For many transgender people, a visit to the doctor is a fraught experience. Whether it’s a teenager’s pediatrician, the nurse practitioner prescribing flu medication, or a trauma surgeon in the ER, trans people every day run into medical professionals who are poorly educated about their needs or outright biased against providing them with appropriate care. In a 2015 study by TransPULSE, a trans rights lobby group, 40 percent of trans people surveyed reported discrimination from their family doctor, a quarter reported being belittled or ridiculed by emergency care providers, and 1 in 10 of those surveyed reported being turned away from emergency care entirely because they were trans.
Plainly, a transgender voice is needed in health care.
Doctor Rachel Levine began her career in medicine as a pediatrician at Mount Sinai Medical Center in New York. She currently teaches as Professor of Pediatrics and Psychiatry at the Penn State College of Medicine. In 2015, she was nominated by then-Pennsylvania Governor-elect Tom Wolf to be Pennsylvania’s Physical General. In 2017, Wolf made her Secretary of Health. Her unanimous confirmation made her the first openly transgender state secretary in any position, and her credentials make it plain that her appointment was not identity politics.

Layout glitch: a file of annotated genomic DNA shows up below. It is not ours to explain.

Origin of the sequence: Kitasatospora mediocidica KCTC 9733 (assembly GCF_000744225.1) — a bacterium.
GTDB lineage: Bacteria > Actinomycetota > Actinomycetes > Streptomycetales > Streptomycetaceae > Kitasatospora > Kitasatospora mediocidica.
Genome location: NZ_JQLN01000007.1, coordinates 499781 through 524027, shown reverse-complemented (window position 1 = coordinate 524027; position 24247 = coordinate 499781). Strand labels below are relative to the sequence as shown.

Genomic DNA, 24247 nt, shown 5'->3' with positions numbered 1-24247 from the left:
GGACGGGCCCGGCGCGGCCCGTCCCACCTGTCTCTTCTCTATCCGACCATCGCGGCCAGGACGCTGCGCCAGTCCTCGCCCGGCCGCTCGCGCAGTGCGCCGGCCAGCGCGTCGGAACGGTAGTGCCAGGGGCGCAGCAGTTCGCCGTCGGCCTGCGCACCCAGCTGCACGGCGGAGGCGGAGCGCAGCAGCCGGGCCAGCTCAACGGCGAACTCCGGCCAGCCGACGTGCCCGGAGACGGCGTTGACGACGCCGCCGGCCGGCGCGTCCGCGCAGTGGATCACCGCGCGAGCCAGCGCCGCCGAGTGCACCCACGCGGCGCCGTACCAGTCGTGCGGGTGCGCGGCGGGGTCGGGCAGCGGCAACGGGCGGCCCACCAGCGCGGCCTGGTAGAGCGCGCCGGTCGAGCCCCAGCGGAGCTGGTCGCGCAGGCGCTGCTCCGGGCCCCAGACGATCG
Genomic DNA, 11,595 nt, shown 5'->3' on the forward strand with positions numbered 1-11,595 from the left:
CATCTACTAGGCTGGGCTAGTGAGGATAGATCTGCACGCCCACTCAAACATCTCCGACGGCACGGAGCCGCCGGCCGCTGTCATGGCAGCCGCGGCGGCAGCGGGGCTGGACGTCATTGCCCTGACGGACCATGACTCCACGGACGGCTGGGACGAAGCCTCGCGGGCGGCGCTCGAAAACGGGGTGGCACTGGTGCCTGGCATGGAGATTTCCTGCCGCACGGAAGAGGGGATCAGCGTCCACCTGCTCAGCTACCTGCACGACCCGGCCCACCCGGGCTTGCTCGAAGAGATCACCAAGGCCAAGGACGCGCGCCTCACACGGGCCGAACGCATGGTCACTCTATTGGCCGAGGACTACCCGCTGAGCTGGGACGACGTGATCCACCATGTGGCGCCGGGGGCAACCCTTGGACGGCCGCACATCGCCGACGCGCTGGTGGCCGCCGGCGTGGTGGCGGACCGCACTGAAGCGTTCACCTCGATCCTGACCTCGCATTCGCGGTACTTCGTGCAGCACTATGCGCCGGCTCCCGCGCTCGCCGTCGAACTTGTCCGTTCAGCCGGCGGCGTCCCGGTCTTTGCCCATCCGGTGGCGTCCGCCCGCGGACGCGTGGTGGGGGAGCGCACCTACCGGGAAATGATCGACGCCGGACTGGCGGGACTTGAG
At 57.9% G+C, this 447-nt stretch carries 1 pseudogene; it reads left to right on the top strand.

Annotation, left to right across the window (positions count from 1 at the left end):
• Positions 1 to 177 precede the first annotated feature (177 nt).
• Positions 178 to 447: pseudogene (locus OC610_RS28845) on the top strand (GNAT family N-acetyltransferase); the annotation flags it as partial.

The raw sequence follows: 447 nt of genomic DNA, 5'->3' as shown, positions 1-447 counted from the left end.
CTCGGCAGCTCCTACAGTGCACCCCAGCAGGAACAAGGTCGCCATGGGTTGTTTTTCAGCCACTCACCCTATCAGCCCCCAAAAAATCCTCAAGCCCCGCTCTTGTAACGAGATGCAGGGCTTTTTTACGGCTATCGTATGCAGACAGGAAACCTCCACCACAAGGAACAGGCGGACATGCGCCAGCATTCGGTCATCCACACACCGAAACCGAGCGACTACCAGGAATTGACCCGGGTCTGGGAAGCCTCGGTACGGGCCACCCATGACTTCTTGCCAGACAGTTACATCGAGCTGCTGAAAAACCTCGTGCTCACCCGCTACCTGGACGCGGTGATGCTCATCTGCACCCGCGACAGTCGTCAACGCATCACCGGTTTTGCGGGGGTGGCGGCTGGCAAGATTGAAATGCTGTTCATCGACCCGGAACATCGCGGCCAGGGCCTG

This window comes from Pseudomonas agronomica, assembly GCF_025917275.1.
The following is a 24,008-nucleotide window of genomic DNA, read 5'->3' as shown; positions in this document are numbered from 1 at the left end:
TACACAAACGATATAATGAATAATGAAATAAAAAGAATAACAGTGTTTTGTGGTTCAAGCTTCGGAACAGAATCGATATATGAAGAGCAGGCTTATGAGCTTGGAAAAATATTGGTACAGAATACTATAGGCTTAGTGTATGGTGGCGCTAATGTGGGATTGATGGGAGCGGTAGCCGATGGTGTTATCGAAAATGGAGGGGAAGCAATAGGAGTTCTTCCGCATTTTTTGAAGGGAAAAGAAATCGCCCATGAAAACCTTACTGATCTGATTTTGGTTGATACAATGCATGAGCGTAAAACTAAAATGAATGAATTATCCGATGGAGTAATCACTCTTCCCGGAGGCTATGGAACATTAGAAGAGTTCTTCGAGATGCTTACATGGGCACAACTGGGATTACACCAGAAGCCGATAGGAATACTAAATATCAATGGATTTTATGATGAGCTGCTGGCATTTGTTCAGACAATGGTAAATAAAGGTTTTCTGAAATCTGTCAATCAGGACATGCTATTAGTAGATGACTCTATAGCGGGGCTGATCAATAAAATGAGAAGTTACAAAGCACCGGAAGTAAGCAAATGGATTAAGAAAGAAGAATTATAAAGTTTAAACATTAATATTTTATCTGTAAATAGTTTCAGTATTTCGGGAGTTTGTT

“Dr. Rachel Levine will bring the steady leadership and essential expertise we need to get people through this pandemic — no matter their zip code, race, religion, sexual orientation, gender identity, or disability — and meet the public health needs of our country in this critical moment and beyond,” Biden said in a statement nominating Levine to the position of Assistant Secretary of Health on Monday, January 18, just a few days before his own inauguration.
Levine has been in charge of Pennsylvania’s COVID-19 response since the beginning of the crises, and has been outspoken about the federal government’s responsibilities to lead the vaccine response with both funding and oversight.
“It will be essential for the federal government to provide more funding to the states, territories and cities that will be tasked with administering the vaccine,” Levine said last month.